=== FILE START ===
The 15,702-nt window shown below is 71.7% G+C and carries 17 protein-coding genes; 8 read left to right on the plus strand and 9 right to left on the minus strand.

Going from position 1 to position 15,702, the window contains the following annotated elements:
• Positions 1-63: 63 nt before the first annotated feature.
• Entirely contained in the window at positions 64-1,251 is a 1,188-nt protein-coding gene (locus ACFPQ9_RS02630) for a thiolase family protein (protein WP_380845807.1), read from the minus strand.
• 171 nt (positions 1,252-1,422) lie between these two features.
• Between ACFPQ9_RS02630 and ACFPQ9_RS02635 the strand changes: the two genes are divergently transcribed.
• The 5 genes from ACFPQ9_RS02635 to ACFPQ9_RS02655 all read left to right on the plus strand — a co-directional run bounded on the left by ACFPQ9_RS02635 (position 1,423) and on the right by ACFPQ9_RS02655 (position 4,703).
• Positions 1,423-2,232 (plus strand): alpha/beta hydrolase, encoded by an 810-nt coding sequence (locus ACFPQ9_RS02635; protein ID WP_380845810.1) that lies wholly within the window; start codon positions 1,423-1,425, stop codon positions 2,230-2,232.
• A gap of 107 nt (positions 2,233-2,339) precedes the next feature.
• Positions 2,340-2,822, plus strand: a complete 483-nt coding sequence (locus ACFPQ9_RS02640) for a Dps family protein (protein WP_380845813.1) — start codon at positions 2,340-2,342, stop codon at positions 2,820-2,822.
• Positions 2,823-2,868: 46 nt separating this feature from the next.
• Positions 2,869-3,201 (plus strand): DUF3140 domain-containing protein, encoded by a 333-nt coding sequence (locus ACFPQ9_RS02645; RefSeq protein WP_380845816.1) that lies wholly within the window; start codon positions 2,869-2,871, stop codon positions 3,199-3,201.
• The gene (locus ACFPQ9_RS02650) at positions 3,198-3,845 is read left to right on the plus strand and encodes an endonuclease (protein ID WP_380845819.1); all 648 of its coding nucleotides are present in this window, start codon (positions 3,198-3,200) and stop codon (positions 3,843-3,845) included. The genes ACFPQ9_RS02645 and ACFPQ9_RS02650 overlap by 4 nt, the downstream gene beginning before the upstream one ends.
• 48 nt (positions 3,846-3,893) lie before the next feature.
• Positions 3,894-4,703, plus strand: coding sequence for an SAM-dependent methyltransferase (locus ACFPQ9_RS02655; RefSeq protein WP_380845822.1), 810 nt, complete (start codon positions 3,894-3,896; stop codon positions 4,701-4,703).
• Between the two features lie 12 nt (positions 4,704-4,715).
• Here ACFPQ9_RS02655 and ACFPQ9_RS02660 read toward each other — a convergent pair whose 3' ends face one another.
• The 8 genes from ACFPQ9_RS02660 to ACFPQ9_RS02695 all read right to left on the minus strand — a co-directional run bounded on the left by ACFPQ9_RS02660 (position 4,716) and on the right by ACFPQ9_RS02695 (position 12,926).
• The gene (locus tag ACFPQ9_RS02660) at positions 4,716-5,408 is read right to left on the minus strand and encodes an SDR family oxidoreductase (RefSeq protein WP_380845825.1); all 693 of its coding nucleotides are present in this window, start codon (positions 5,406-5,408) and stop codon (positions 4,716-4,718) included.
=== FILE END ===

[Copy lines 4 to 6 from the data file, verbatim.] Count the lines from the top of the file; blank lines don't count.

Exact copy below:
• Entirely contained in the window at positions 64-1,251 is a 1,188-nt protein-coding gene (locus ACFPQ9_RS02630) for a thiolase family protein (protein WP_380845807.1), read from the minus strand.
• 171 nt (positions 1,252-1,422) lie between these two features.
• Between ACFPQ9_RS02630 and ACFPQ9_RS02635 the strand changes: the two genes are divergently transcribed.